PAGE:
Tag Archives: Homosexuality

Review: Washed and Waiting: Reflections on Christian Faithfulness and Homosexuality


Washed and Waiting: Reflections on Christian Faithfulness and HomosexualityWashed and Waiting: Reflections on Christian Faithfulness and Homosexuality by Wesley Hill
My rating: 5 of 5 stars

I do not know where people have gotten the idea that life is supposed to be easy.  Perhaps it is from fairy tale endings that we begin to believe that there is an answer out there that will take all the pain away, that life should make sense, and that things will all work out in the end.  Christ himself fully embraced the painful death that he would face and spoke of it often.  The Gospel of John records one such instance with these concluding words:

I have said these things to you, that in me you may have peace. In the world you will have tribulation. But take heart; I have overcome the world.”
(John 16:33 ESV)

Jesus meant that we are not only to find our identity in him and the work that he would do, but that we are co-heirs with him as his brothers and sisters (Hebrews 2:5-19).

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Genesis: Just a Bunch of Stories?

Tony Jones is a theologian-of-sorts who operates in residence at Solomon’s Porch, a “community” founded by Doug Pagitt located in Minneapolis, MN.  

This “community” clearly is part of the Emergent church movement, and Tony Jones is not shy at all about his encouragement on questioning the authority of Scripture and his affirmation of practicing homosexuals.

I ran across this disturbing observation by Tony Jones today:

And that’s a good summary of Genesis, in a nutshell: Some great stories that tell us a lot about the origins of our faith, and a bunch of places where we sure wish we had more details.

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A Letter to a Friend: the Story of a Homosexual Christian

This past summer (2009), inaugurated by a conversation on Twitter, I became friends with Aaron.  A heated conversation about alleged “humility of doubt,” he suggested that we needed more than 140 characters to continue to have intelligent conversation on the subject.  What follows the first piece of correspondence I exchanged with him:


Thanks for the chance to dialogue a bit via email.  Firstly, I have a personal vested interest in the substance of the church’s message to the world as I am a worship leader (and sometimes Sunday School teacher) who sees his role in singing and planning services as primarily a teaching one with a close secondary creative one.  I write music on occasion and my congregation sings that music with some regularity.  Because of my passion for teaching and my responsibility to plan services as a mere 27-year-old, I take words very seriously…not to belittle others, but so that the glorious news of Christ will not be shrouded by anything that God Himself hasn’t shrouded it with.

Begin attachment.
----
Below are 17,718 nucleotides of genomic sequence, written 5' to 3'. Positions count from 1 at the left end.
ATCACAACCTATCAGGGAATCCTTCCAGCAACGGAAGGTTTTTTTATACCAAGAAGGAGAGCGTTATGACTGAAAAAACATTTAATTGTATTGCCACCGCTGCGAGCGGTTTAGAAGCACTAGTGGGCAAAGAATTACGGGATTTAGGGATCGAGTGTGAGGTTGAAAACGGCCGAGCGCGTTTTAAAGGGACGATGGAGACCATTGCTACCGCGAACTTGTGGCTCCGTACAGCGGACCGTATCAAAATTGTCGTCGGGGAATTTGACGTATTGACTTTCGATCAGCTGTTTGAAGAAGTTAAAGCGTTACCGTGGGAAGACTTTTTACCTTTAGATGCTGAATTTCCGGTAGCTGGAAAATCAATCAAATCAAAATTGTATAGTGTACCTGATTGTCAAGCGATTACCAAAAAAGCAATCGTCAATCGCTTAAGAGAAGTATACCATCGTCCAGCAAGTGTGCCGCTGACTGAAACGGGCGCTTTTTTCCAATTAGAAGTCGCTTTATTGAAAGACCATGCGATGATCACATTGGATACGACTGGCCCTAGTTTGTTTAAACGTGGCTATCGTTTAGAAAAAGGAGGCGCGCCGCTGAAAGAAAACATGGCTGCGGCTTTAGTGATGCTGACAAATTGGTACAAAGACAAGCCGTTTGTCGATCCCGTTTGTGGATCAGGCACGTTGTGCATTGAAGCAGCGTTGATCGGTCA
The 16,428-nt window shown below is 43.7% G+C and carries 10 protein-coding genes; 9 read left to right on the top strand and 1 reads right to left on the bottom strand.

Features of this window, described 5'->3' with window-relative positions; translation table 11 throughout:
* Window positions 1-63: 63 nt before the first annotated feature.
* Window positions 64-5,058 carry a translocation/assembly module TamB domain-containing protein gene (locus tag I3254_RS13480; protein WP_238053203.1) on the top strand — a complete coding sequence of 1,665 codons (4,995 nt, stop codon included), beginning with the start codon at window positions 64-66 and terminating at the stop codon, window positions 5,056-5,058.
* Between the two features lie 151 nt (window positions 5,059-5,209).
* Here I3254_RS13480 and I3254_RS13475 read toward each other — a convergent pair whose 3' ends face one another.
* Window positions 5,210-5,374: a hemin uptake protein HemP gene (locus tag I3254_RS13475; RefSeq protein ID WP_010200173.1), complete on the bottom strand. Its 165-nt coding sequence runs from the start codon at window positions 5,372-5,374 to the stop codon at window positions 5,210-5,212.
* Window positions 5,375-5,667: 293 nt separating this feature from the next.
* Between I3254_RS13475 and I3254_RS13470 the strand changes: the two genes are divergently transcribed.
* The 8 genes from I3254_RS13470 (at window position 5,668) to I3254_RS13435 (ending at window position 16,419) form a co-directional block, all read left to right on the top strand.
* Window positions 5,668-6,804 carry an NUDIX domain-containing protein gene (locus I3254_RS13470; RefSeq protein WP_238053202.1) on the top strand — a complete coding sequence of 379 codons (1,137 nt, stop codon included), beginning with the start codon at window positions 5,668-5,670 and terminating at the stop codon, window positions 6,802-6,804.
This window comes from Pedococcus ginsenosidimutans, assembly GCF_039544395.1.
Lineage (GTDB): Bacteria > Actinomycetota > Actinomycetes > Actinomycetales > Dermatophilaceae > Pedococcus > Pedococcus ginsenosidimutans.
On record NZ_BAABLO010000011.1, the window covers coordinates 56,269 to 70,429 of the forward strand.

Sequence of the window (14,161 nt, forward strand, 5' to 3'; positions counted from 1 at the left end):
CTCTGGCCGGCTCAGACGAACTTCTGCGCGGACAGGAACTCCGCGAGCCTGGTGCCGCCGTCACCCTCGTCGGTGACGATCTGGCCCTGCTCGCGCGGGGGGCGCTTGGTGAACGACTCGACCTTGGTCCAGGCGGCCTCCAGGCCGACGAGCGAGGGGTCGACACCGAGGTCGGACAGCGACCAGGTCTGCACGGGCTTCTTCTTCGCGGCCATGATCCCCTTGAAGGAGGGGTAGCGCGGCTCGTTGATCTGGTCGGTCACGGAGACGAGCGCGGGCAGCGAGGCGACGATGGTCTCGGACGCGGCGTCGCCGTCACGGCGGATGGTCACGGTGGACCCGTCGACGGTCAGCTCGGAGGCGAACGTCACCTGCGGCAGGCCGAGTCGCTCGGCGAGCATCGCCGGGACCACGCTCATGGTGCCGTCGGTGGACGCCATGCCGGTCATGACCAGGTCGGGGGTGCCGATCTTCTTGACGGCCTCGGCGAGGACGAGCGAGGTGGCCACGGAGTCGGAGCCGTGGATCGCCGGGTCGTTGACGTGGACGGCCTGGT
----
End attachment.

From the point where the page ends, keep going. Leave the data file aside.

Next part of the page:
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Relucantly Christian


Given recent events in my life and the shift in readership of this blog, I have found the need to lay a different sort of foundation for my thoughts and this forum.  It has occurred to me that I have kept many of my thoughts buried for many reasons, not the least of which was fear of being alone in my position and fear of being rejected by those in my faith community.

However, circumstances be as they may, I have come to a place where I must either make the leap or pack up and head home.  And I have not been one to pack it in.  What follows is largely a private journey that I have been on for more than the last decade.  It began as my faith and worldview began to be deconstructed in the course of college classes, oddly enough at a private Christian university.  My journey had led me to places where I have had the honor of rubbing shoulders with schizophrenics, prostitutes, and criminals as well as “Christians,” atheists, and the spiritually apathetic.  In the course of the last several years I have come to the firm belief that we all have much more that unites us than separates us.

In the course of seeing life for myself, I have come to a very controversial and potentially alienating conclusion: the church is dying.  For a time I did not want anything to do with it, but never have recanted my faith.  What follows are some of my candid thoughts about the state of the church, its (our) sins and my hope for its redemption.

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